The Harvard Law School Library staff invite you to attend a book talk and panel discussion in celebration of Visiting Professor Sanford Levinson’s recently published book, An Argument Open to All: Reading “The Federalist” in the 21st Century (Yale U. Press).
Wednesday, December 2, 2015 at noon.
Harvard Law School Room WCC 2019 Milstein East B/C (Directions)
1585 Massachusetts Ave., Cambridge
Sanford Levinson, who holds the W. St. John Garwood and W. St. John Garwood, Jr. Centennial Chair in Law, joined the University of Texas Law School in 1980. Previously a member of the Department of Politics at Princeton University, he is also a Professor in the Department of Government at the University of Texas. The author of over 350 articles and book reviews in professional and popular journals–and a regular contributor to the popular blog Balkinization–Levinson is also the author of four books: Constitutional Faith (1988, winner of the Scribes Award); Written in Stone: Public Monuments in Changing Societies (1998); Wrestling With Diversity (2003); and, most recently, Our Undemocratic Constitution: Where the Constitution Goes Wrong (and How We the People Can Correct It)(2006); and, most recently, Framed: America’s 51 Constitutions and the Crisis of Governance (2012). Edited or co-edited books include a leading constitutional law casebook, Processes of Constitutional Decisionmaking (5th ed. 2006, with Paul Brest, Jack Balkin, Akhil Amar, and Reva Siegel); Reading Law and Literature: A Hermeneutic Reader (1988, with Steven Mallioux); Responding to Imperfection: The Theory and Practice of Constitutional Amendment (1995); Constitutional Stupidities, Constitutional Tragedies (1998, with William Eskridge); Legal Canons (2000, with Jack Balkin); The Louisiana Purchase and American Expansion (2005, with Batholomew Sparrow); and Torture: A Collection (2004, revised paperback edition, 2006), which includes reflections on the morality, law, and politics of torture from a variety of disciplinary perspectives. He received the Lifetime Achievement Award from the Law and Courts Section of the American Political Science Association in 2010. He has been a visiting faculty member of the Boston University, Georgetown, Harvard, New York University, and Yale law schools in the United States and has taught abroad in programs of law in London; Paris; Jerusalem; Auckland, New Zealand; and Melbourne, Australia.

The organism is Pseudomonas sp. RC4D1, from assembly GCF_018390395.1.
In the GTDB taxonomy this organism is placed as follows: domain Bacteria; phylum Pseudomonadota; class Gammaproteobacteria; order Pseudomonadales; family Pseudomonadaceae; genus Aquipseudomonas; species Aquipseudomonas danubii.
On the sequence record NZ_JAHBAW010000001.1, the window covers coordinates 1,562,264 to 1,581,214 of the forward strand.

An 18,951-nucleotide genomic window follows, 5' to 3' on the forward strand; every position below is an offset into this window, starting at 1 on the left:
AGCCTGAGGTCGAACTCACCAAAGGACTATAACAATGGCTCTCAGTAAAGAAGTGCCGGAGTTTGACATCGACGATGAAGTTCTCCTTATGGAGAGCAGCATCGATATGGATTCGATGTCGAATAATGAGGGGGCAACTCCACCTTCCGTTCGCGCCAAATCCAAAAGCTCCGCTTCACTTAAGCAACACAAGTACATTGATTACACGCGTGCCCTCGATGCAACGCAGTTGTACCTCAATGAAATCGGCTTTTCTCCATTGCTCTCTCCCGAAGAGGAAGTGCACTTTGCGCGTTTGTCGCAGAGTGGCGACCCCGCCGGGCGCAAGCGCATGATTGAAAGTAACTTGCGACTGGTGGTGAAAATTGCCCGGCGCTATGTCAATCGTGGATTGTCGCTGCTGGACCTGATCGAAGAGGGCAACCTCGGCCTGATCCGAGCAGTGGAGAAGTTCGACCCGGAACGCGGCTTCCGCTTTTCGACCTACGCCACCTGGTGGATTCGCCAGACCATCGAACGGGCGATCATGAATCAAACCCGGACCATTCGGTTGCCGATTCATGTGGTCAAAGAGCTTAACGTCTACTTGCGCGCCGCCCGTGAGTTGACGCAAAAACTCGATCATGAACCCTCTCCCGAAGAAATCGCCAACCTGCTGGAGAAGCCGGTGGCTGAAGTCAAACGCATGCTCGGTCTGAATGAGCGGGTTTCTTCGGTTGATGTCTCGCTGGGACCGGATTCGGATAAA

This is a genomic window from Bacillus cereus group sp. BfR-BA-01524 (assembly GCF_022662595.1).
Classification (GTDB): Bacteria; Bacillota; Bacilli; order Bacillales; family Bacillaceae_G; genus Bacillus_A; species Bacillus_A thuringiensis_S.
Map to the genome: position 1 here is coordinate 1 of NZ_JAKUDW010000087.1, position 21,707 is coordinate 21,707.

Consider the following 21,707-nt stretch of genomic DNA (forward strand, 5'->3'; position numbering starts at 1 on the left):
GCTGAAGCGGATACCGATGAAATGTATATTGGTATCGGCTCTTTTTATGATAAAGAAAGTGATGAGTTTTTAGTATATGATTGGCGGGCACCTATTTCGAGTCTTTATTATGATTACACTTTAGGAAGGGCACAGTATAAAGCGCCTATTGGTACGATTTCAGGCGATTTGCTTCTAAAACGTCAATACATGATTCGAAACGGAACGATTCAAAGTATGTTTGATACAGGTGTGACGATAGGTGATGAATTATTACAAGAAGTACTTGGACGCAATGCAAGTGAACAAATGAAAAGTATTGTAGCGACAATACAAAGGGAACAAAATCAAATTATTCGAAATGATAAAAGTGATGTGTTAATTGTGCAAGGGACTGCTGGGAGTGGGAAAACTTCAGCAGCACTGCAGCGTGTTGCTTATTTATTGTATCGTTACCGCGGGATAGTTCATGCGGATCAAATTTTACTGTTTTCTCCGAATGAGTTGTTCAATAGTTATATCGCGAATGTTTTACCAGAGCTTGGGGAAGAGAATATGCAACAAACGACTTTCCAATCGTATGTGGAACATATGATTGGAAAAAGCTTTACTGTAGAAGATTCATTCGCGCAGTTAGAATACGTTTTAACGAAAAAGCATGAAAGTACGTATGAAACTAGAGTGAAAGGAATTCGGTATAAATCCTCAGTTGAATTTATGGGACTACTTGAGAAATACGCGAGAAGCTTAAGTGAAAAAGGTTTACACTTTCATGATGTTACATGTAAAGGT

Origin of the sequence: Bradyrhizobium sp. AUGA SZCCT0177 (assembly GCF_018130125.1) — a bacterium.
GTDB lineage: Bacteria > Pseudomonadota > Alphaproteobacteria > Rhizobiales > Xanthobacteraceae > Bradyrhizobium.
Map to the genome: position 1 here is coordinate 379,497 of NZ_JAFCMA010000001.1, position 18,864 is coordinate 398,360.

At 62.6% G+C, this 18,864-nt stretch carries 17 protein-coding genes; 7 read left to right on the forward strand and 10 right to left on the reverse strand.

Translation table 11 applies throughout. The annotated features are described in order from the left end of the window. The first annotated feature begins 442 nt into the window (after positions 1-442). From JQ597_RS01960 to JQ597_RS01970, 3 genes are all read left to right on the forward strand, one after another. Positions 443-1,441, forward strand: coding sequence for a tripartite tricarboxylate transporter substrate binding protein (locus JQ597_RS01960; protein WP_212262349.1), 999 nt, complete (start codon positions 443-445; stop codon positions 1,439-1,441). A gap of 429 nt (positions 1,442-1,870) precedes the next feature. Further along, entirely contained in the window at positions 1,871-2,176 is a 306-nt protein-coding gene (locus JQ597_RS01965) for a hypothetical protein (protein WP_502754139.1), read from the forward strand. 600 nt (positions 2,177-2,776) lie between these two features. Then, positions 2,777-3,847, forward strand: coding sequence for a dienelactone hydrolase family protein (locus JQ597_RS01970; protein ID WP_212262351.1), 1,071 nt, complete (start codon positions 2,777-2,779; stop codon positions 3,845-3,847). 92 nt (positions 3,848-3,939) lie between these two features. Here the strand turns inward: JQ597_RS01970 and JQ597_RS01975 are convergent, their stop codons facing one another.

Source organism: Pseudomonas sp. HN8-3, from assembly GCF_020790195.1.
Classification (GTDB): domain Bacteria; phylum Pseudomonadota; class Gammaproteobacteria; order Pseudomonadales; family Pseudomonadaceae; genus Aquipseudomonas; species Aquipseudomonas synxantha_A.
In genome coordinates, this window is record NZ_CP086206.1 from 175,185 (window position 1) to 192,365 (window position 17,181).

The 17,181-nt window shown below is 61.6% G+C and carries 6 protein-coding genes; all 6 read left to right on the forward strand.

Jill Lepore, David Woods Kemper ’41 Professor of American History and Harvard College Professor
Eric Nelson, Robert M. Beren Professor of Government, Harvard University
Adrian Vermeule, John H. Watson, Jr. Professor of Law, Harvard Law School
More about An Argument Open to All:
“In An Argument Open to All, renowned legal scholar Sanford Levinson takes a novel approach to what is perhaps America’s most famous political tract. Rather than concern himself with the authors as historical figures, or how The Federalist helps us understand the original intent of the framers of the Constitution, Levinson examines each essay for the political wisdom it can offer us today. In eighty-five short essays, each keyed to a different essay in The Federalist, he considers such questions as whether present generations can rethink their constitutional arrangements; how much effort we should exert to preserve America’s traditional culture; and whether The Federalist’s arguments even suggest the desirability of world government.” — Yale U. Press
“Sanford Levinson has one of the most original minds in the American legal community, and it is on full display in this wonderful new book.”— Alan Wolfe, Boston College
“Levinson’s brilliant short essays do much more than bring extraordinary insight to one of our most important Founding documents. They show how the questions posed by The Federalist are timeless, global and as compelling today as they were when written. Levinson gives more relevance to The Federalist than it has had since 1788. Fascinating and important.”— Elliot Gerson, The Aspen Institute
“In his new examination of the Federalist Papers, Levinson lays out a powerful case for believing that the Founders, far from thinking government should be constrained, were focused instead on how to give it sufficient power to function effectively. Agree with him or not, Levinson’s is a brilliant and well-constructed brief for rethinking what our Founders were trying to say.”— Former Congressman Mickey Edwards, author of “The Parties versus the People: How to Turn Republicans and Democrats into Americans”